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Faculty Services: Research Instruction

Library information for Faculty - services for Faculty - resources for Faculty

What is Information Literacy?

Our shared definition in Kinlaw Library for what information literacy is:

Foundational to lifelong learning, information literacy is a set of skills that equip a person to critically engage with a constantly changing information environment. Information literacy focuses on finding, evaluating, interpreting, managing, and ethically using information to answer questions and develop new ones.

Student Learning Outcomes

The librarians in Kinlaw Library have worked together to compile five major student learning outcomes (SLOs) that apply to all of our students at Asbury University. To see how these SLOs break out into detailed objectives for each level of student, view the attached PDF file.

1.  The student articulates a need for information and locates the information effectively and efficiently.

2.  The student evaluates the attributes of the gathered information to assess the credibility.

3.  The student analyzes the scope and significance of the gathered information.

4.  The student synthesizes the gathered information with original ideas and prior knowledge.

5.  The student effectively uses gathered information in an ethical and appropriate manner.

National Standards

While the librarians in Kinlaw Library thought it was important to personalize out student learning outcomes to the students here at Asbury University, we used national standards to guide our process. The Association for College and Research  Libraries (ACRL) has both standards and a framework regarding information literacy in higher education, which you can view by clicking below.

ACRL Information Literacy Competency Standards for Higher Education

ACRL Framework for Information Literacy for Higher Education

Instruction Examples

Not sure what information literacy instruction might look like? It could include instructing students in any of the following:

  • Choosing and refining a research topic
  • Conducting effective searches for information
  • Finding quality resources in their academic discipline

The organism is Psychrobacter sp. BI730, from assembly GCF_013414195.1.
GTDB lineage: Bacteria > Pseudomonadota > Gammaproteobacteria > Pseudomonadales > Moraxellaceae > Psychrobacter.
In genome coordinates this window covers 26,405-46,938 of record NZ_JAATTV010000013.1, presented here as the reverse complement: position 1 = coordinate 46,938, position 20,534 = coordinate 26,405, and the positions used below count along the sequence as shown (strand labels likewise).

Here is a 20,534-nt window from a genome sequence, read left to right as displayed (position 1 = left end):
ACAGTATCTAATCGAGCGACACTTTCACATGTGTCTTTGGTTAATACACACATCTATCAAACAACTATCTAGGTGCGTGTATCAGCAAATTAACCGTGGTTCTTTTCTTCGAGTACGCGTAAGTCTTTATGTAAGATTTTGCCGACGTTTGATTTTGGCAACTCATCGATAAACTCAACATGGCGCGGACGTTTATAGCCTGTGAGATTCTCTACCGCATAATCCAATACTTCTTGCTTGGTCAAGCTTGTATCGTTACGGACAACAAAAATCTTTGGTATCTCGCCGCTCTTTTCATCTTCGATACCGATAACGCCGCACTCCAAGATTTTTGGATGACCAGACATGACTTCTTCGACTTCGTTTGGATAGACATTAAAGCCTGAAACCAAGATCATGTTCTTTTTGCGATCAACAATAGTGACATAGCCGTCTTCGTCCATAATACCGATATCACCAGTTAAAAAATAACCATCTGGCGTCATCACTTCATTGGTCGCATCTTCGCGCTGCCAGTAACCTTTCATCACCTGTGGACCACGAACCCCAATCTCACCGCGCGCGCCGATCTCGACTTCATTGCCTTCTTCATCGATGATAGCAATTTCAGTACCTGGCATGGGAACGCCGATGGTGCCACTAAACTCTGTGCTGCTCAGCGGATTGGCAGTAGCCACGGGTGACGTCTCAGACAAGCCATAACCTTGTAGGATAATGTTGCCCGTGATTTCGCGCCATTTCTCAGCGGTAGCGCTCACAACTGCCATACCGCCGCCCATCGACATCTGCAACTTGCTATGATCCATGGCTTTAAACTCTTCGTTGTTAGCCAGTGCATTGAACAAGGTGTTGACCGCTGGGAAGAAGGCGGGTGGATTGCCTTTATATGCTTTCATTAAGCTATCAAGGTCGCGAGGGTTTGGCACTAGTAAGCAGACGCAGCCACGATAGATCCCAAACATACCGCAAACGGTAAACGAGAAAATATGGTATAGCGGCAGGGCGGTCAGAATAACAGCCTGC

• Evaluating resources for use in an academic assignment
  • Avoiding plagiarism (using citation styles)
  • Synthesizing gathered information into a cohesive project
  • Developing critical thinking skills

Don't feel like you have class time to devote to instruction by a librarian? Consider one of our other collaboration options:

  • Online videos or tutorials (created by a librarian or you)
  • Collaboration with a librarian on lesson plans involving information literacy
  • Assignments focusing on research skills (ex. research paper, bibliography, article analysis, etc.)

Click here to fill out a form to request a session!‚Äč

After the session is completed, click here to provide feedback on a session!

Have general comments or suggestions? Click here to provide anonymous feedback!


Meet the teaching librarians who are ready and eager to assist you!

  • Amy Bessin, Instructional Services Librarian: Amy works primarily with undergraduate, on-campus programs, but while we are waiting to fill our Distance Services position she is also the contact for online programs. 
  • Katrina Salley, Education Librarian: Katrina works with our education students and manages the King Curriculum Lab.
  • Suzanne Gehring, Head of Archives & Special Collections: Suzanne works with students interested in primary source materials.


Questions about information literacy and how it fits into your discipline? Ready to create an assignment or schedule a session?

Contact Amy Bessin for more information!

859-858-3511 x2270

Kinlaw Library, room 238